Topping states (in the below CSIRO article), 'We have been trying to find out why Australians aren't showing a reduction in bowel cancer rates and we think the answer is that we don't eat enough resistant starch, which is one of the major components of dietary fibre.'
According to the 4/26/12 CSIRO article Latest findings: resistant starch may offer potential to help protect against bowel cancer, 'Western diets are typically low in fibre and have been linked with a higher incidence of bowel cancer.'
And, 'Even though Australians eat more dietary fibre than many other western countries, bowel cancer is still the second most commonly reported cancer in Australia with 30 new cases diagnosed every day.'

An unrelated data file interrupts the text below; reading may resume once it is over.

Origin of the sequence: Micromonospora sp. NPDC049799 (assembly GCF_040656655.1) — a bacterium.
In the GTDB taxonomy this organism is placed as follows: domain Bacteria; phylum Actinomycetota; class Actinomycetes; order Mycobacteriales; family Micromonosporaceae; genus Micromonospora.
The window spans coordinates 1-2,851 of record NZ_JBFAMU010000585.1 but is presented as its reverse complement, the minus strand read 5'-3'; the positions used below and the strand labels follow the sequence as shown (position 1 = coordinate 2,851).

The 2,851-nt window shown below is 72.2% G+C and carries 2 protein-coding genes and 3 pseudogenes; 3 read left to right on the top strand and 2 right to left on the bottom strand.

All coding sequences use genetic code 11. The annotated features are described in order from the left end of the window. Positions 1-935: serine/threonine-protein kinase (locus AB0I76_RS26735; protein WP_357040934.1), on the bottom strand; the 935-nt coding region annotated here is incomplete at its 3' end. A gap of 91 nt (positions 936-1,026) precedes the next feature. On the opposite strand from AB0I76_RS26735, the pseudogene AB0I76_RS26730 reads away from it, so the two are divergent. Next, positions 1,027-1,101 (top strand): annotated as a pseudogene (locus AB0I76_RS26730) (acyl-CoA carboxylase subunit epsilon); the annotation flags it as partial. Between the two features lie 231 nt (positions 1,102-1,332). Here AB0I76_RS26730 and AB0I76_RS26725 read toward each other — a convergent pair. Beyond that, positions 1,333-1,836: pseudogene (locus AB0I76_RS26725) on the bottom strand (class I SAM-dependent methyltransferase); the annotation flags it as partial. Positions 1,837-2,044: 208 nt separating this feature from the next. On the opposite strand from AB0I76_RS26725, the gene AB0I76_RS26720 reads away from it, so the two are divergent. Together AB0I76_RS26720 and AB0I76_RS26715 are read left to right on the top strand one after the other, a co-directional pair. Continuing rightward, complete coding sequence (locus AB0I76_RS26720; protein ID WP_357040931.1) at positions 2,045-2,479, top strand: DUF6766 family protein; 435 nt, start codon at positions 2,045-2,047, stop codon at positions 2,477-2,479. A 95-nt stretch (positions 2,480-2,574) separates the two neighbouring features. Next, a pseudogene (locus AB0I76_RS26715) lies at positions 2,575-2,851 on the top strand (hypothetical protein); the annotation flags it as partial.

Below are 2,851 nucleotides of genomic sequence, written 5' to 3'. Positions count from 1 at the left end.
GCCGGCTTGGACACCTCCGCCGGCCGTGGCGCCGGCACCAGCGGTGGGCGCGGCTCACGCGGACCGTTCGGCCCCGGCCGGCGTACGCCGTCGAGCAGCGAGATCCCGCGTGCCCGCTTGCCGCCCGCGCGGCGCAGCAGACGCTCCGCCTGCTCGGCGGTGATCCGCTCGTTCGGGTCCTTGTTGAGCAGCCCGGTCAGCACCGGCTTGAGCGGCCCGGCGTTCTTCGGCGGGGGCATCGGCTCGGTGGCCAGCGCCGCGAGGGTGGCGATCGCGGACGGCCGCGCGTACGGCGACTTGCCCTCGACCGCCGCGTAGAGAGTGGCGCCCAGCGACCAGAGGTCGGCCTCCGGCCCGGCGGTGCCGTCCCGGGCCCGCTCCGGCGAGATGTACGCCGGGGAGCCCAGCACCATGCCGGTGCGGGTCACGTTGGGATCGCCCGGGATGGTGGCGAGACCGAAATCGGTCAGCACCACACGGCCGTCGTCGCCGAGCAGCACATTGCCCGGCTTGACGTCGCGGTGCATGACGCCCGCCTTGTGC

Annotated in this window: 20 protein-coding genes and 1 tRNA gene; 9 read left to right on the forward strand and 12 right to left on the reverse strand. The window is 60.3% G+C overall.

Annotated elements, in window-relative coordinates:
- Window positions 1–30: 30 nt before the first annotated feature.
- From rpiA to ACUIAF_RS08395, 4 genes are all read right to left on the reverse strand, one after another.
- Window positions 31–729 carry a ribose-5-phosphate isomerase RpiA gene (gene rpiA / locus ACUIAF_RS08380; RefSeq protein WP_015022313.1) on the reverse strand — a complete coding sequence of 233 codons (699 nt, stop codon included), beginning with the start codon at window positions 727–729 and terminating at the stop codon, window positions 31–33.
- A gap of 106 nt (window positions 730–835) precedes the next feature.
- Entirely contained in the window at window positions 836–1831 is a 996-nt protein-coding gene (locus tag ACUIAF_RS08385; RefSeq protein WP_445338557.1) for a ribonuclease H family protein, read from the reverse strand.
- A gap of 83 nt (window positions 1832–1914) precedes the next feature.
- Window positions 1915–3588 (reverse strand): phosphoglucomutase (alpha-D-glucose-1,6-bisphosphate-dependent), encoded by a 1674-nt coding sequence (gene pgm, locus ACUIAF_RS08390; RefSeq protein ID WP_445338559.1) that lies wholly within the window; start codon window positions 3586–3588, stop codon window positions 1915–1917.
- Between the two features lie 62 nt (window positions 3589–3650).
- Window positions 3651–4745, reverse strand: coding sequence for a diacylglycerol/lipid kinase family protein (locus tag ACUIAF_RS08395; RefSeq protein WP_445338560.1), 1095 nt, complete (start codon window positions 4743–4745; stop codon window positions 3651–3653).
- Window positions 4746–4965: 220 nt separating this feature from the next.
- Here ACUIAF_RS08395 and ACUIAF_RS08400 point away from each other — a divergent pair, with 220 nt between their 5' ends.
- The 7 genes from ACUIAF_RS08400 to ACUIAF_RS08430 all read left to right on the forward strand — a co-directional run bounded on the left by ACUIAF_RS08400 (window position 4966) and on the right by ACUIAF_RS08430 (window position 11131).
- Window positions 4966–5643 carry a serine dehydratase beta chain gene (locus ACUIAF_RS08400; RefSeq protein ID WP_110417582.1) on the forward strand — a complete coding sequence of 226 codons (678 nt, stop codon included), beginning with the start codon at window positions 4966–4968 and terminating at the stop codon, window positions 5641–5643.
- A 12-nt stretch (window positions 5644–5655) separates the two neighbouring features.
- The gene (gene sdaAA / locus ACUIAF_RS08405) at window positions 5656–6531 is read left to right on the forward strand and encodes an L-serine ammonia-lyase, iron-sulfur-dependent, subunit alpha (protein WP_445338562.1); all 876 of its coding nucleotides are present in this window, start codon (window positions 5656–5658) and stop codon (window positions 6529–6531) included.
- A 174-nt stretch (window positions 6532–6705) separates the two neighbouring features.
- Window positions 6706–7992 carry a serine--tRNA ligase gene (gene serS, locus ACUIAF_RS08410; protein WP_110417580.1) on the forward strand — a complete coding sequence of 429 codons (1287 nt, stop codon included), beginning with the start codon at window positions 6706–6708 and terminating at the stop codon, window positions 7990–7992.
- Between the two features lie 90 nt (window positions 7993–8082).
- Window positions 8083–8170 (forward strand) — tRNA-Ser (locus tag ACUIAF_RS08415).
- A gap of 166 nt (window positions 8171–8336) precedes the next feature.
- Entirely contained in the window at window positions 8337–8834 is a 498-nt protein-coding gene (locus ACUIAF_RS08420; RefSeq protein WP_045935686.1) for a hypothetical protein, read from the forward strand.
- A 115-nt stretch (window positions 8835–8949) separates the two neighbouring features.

Dr. Topping calls this the 'Australian Paradox.'
The findings of Topping and his associates state that dietary fibre is good for humans, but fibre-rich resistant starch is even better.
The paper by Topping and his CSIRO colleagues is found in The Journal of Nutrition. It is titled 'Resistant Starches Protect against Colonic DNA Damage and Alter Microbiota and Gene Expression in Rats Fed a Western Diet'.
Dr. Topping goes on to say, 'It's not just the amount of fibre that we eat that's important, but the diversity of fibre in our diet. We studied various sources of resistant starch, including corn and wheat, and the results suggest they could all protect against DNA damage in the colon, which is what can cause cancer.'
Page two concludes.